Graves Forced Into Runoff; Barrow, Johnson Win in Ga.
Rep. Tom Graves just barely failed to top 50 percent of the vote in a crowded primary Tuesday, and the Georgia Republican is now headed to an August runoff, one month after winning a special election and being sworn into Congress.
Graves will again face former state Sen. Lee Hawkins, whom he defeated in a June 8 special election runoff to succeed former Rep. Nathan Deal (R). The Congressman, who garnered 49 percent of the vote compared to Hawkins’ 27 percent, is favored to win next month’s contest.
Elsewhere in Georgia primary results Tuesday, two Democratic incumbents avoided being forced into a second round of balloting by garnering a majority of the vote.
Rep. John Barrow easily beat back a primary challenge from former state Sen. Regina Thomas, whom he defeated by more than 50 points in the 2008 primary. On Tuesday, Barrow had 62 percent to Thomas’ 38 percent, with 87 percent of precincts reporting.
In the 4th district, Rep. Hank Johnson managed an outright victory over two well-known primary opponents. Johnson received 55 percent of the vote, followed by former DeKalb County CEO Vernon Jones with 27 percent and DeKalb County Commissioner Connie Stokes with 18 percent. The Atlanta-based 4th district is safe Democratic territory, and neither Johnson nor Barrow is considered a GOP target for defeat in November.
In the 7th district, where GOP Rep. John Linder is retiring, Rob Woodall and Jody Hice are headed to the Aug. 10 runoff after no candidate received more than 50 percent of the vote. Tuesday’s results were somewhat surprising, considering it has been assumed that one of the runoff spots would go to state Rep. Clay Cox, by far the best-known and best-funded candidate in the race. But Cox finished a disappointing third with 20 percent of the vote.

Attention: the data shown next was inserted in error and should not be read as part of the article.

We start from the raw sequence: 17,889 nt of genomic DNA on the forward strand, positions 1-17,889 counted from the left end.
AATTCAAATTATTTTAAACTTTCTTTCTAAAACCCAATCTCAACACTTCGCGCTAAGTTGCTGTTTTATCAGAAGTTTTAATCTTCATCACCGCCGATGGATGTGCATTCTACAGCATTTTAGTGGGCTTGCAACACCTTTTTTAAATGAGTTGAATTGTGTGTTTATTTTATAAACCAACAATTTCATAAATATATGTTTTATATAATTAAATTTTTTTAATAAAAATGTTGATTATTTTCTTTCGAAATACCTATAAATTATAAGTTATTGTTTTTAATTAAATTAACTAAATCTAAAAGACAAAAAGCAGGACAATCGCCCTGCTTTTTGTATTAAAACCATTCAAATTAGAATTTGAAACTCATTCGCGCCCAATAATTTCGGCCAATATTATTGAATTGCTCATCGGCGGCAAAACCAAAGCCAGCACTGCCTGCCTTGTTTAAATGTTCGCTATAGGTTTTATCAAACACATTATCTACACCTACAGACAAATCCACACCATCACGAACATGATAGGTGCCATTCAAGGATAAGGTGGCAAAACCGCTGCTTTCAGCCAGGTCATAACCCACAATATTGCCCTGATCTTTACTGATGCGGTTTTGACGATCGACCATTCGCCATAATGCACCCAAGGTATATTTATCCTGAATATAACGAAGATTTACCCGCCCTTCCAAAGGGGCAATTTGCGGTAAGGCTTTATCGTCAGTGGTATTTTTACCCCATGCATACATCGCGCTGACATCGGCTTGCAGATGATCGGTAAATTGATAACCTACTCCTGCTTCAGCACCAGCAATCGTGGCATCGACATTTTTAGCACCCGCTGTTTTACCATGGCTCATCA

With 78 percent reporting, Woodall, Linder’s former chief of staff who had the outgoing Congressman’s backing, had 37 percent while Hice, a Baptist minister, radio talk-show host and religious activist, had 26 percent.
Linder abruptly announced his retirement in late February, and both Hice and Woodall didn’t begin raising money until the second quarter. Between the beginning of April and the end of June, Hice raised $159,000 while Woodall raised $94,000. Since the beginning of the year Cox raised $362,000, $168,000 of which was a personal loan (he paid himself back $100,000 of that in the second quarter).
The winner of the runoff is all but guaranteed to be the next Member of Congress from the heavily Republican suburban Atlanta district.